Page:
Desperate people do desperate things so it's no surprise the Turkish leader has introduced a range of measures to keep hold of power.
The president declared he would rid the military of the "virus" of subversion and gave the government sweeping powers to expand a crackdown that has already included mass arrests and the closure of hundreds of schools.
But that's not the only thing he has done to maintain tighter control.
From censoring the country's media to banning social media, Erdogan is determined to squash all dissent.
Here are just some of the things that will land you in trouble with Turkish authorities.
Turkey's higher education council has already banned academics from work trips abroad and urged those overseas to quickly return home, the state-run Anadolu news agency reported.
It also told universities that academics who are already abroad on work or study missions should return home "within the shortest possible time".
The council asked university rectors to "urgently examine the situation of all academic and administrative personnel linked with US-based cleric Fethullah Gulen.
Mr Gulen, a reclusive 75-year-old Islamic preacher, has been in exile in the US since 1999, but wields enormous influence in Turkish society, with supporters in the media, police and judiciary.
Sorry, no Twitter
Human rights groups have long protested about government interference in social media use.
Following the coup, internet monitoring groups said people reported issues with using Facebook and Twitter. However, the crackdown appeared to ease as the events unfolded and numerous citizens broadcast live video on Facebook and sent tweets.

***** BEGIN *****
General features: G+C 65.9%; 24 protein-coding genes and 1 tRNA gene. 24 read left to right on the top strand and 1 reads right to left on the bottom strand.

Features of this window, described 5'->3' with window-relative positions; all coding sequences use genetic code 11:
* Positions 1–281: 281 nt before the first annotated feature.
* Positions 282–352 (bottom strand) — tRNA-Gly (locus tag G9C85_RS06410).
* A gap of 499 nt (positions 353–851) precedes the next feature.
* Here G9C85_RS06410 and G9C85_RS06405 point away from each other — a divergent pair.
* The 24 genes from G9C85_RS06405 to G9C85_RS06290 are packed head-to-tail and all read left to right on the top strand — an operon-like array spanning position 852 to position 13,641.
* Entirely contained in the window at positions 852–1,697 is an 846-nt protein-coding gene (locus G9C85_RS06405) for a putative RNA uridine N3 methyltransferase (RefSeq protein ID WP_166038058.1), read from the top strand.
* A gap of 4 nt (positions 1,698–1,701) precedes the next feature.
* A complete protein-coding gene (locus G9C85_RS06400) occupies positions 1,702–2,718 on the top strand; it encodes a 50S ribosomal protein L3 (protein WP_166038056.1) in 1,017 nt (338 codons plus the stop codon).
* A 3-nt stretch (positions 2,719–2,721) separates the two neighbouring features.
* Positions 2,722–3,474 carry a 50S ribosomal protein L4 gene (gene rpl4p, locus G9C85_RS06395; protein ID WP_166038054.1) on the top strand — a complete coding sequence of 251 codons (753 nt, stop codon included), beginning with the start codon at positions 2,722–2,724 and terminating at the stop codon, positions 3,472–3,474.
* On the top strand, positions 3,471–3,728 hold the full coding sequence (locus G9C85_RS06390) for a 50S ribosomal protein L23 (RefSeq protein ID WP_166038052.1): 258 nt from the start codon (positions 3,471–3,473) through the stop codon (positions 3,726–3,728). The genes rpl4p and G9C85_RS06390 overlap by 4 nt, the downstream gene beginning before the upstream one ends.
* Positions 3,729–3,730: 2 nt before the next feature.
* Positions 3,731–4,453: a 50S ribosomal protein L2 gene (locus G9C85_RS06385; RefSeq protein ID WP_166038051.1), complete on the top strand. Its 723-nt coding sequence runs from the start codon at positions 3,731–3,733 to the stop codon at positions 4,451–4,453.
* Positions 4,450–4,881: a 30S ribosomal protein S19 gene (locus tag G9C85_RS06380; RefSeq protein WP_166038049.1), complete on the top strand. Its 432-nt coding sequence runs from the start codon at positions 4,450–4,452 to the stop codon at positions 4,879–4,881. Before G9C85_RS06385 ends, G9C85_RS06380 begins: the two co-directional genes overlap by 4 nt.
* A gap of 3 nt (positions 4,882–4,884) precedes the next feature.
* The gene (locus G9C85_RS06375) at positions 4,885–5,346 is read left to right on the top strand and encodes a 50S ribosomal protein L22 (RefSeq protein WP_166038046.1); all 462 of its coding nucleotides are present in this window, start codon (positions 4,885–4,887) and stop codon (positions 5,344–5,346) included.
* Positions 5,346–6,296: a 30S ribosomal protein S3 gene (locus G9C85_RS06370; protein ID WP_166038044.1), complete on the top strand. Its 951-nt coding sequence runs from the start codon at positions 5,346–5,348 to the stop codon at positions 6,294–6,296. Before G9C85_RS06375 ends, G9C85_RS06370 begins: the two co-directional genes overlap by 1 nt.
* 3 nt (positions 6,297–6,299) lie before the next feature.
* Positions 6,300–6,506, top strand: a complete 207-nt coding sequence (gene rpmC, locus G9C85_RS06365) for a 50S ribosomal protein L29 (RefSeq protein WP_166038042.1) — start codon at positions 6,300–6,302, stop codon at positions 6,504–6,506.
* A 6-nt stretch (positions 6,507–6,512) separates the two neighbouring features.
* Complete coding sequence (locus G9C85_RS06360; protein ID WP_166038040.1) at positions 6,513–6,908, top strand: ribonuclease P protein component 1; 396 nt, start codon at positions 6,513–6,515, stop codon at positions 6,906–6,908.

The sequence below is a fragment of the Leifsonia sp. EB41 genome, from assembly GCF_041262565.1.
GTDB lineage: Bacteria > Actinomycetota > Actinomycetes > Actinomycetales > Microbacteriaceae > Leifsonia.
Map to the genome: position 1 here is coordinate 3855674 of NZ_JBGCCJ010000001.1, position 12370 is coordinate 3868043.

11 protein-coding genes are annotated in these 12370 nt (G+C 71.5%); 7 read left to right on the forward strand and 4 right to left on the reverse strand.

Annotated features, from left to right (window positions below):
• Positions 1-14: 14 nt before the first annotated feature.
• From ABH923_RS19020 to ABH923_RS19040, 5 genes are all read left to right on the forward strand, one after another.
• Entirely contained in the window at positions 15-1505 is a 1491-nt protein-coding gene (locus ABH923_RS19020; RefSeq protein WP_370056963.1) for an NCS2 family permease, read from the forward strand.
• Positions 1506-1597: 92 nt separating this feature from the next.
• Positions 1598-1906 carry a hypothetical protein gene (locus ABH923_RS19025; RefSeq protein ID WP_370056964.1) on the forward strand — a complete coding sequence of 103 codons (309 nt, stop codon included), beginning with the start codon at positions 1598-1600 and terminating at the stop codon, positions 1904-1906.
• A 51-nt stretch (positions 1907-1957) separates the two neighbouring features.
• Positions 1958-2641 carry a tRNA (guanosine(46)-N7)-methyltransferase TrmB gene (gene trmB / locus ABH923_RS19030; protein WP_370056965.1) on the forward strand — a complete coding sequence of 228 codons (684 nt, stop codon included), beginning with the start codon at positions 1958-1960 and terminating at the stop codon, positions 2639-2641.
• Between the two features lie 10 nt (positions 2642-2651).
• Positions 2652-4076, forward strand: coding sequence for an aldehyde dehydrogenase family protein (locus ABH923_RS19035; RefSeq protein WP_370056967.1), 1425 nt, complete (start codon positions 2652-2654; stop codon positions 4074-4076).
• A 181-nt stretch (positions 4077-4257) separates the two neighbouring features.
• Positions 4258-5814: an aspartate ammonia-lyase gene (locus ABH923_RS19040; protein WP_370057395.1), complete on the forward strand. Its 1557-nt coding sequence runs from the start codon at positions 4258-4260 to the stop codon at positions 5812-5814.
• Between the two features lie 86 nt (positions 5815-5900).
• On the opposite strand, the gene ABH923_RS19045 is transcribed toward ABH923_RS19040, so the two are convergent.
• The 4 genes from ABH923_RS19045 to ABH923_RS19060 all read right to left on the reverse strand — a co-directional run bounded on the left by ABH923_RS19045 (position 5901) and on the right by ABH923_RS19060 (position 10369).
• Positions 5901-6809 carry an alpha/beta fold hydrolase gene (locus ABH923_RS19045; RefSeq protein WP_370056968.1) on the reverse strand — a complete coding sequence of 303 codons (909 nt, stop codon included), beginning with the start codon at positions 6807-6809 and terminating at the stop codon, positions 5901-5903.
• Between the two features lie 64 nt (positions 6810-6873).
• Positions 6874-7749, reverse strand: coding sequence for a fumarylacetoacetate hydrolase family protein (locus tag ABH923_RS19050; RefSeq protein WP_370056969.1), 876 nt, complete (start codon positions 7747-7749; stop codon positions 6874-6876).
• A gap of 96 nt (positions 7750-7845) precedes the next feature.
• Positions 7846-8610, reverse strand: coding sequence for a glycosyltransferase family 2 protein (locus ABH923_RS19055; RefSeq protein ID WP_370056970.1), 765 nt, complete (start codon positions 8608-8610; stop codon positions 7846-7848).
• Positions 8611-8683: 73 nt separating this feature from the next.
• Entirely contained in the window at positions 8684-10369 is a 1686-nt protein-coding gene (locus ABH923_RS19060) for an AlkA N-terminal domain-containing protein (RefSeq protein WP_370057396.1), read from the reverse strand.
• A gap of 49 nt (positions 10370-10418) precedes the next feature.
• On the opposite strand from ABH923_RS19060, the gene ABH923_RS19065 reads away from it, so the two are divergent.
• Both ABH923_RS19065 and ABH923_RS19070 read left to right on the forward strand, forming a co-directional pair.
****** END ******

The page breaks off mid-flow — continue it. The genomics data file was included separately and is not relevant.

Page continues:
Turkey regularly places restrictions on social media, particularly in the lead up to elections, Reuters reported.
Turkey has prevented its citizens accessing WikiLeaks, the site which releases top secret information.
The ban aims to curtail those in Turkey from reading details about the country's power structures and government, INews reported.
Although good old WikiLeaks has come up with a way around this.
Freedom of expression
Turkey has regularly censored the country's media with human rights group Amnesty International warning journalists will be the latest victim of the sweeping crackdown.
Amnesty said the government wanted to investigate and punish those responsible for the coup but it should not be done at the expense of freedom of speech.
Andrew Gardner, Amnesty International's Turkey researcher said: "We are witnessing a crackdown of exceptional proportions in Turkey at the moment. While it is understandable, and legitimate, that the government wishes to investigate and punish those responsible for this bloody coup attempt, they must abide by the rule of law and respect freedom of expression."
Visit certain internet sites and you may find yourself in trouble.
According to Amnesty, authorities arbitrarily blocked access to more than 20 news websites in the days following the coup attempt.
It fears more will be blocked in the coming days.